Wheat School: Feeding winter wheat


It’s time for farmers to be thinking about seeding winter wheat, but many questions still remain around the crop such as: when do I seed it? What sort of yields can I expect? How frost resistant is the variety? Always top of mind for this crop, too, is fertility — how much is enough and when should I apply fertilizer?

RealAgriculture’s Kara Oosterhuis caught up with Elmer Kaskiw, agronomist with Ducks Unlimited Canada, at Crops-A-Palooza at Carberry, Man., to talk about some of the fertility trials that have been conducted in the southern part of the province.

“Some of the new winter wheat varieties have some incredible yield potential. Some of the new varieties under irrigation in southern Alberta are yielding in the 120-125 bu/ac range,” he explains in the Wheat School below. “We have access to irrigation here, so we are trying to demonstrate those types of yields here in southern Manitoba.”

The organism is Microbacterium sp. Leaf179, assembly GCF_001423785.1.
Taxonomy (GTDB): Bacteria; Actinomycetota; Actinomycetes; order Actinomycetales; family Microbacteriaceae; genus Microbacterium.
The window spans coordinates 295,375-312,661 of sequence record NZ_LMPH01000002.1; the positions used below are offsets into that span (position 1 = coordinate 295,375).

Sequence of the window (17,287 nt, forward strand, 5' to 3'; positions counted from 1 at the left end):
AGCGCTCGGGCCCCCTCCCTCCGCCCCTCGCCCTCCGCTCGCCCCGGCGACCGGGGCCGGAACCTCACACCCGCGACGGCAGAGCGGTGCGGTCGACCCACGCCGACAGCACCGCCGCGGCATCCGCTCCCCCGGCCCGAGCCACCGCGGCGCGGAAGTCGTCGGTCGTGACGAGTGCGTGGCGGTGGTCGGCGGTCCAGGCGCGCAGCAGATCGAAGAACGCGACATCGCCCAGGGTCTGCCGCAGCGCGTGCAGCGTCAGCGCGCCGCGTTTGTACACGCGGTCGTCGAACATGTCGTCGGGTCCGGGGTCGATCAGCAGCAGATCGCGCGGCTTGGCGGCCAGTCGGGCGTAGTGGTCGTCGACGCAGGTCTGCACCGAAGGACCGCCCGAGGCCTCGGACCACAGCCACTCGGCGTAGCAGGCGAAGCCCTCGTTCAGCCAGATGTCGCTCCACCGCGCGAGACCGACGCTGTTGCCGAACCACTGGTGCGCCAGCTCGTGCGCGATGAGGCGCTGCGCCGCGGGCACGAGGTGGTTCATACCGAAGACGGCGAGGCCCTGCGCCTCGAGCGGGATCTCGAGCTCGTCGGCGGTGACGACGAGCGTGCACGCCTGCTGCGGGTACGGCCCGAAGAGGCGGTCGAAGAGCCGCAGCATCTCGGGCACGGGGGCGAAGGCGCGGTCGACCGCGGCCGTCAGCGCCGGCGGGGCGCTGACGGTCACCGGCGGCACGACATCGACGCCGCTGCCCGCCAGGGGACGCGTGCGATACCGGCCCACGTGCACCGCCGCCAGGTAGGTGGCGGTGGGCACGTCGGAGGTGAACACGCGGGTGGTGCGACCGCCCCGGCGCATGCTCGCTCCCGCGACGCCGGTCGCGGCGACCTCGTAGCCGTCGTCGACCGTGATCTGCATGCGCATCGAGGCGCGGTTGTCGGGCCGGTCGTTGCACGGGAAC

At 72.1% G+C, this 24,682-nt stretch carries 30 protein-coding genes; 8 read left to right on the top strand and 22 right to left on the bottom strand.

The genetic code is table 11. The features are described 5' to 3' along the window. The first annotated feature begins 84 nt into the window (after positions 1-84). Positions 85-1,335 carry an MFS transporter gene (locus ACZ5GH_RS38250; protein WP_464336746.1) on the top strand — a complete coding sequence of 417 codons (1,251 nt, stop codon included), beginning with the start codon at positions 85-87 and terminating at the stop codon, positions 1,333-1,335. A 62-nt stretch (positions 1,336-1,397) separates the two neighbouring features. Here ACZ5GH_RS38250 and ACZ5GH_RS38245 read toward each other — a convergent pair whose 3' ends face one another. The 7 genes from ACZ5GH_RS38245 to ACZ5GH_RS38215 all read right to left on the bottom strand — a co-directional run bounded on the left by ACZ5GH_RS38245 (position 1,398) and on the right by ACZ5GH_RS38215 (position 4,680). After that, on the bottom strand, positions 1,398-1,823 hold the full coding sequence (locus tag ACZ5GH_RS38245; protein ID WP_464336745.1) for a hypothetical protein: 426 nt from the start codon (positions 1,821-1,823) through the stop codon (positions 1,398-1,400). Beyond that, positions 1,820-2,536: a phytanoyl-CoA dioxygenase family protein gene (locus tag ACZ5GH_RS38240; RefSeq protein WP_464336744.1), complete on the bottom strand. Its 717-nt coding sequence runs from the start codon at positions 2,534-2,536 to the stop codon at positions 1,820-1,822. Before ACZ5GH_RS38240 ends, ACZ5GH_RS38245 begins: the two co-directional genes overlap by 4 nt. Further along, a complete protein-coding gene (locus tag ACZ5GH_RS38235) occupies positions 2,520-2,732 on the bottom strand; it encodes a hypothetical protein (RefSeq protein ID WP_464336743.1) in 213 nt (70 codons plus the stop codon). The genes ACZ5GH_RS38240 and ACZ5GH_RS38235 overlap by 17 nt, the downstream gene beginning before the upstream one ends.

Kaskiw says that for the area, the producer practice is typically 30 pounds of phosphate put down with the seed, followed by 100 pounds (of nitrogen) broadcast in the spring.

“We wanted to compare [the producer practices] to a high-management practice where we were looking at virtually doubling those rates; both nitrogen and phosphorus, but also including potassium and sulphur as well.”

Despite not having access to water until the threat of frost was gone, which according to Kaskiw, ended up being around the third week of May, the fertility trial is doing well, and the winter wheat had a successful winter in regards to survival.

“In regards to producer fields, the winter wheat is doing very well. In most cases, there was very little that was taken out last spring, so it’s all doing quite well. Yield potential looks to be at least average, to slightly above average,” he notes. “We’ve got very low disease levels, low fusarium levels, so I think most growers are pretty encouraged. I would anticipate most of the yields coming in at the 70-80 bu/ac range, so it should be very comparable to what the spring wheat might be potentially yielding come fall as well.”

Check out the conversation between Kara Oosterhuis and Elmer Kaskiw, below:

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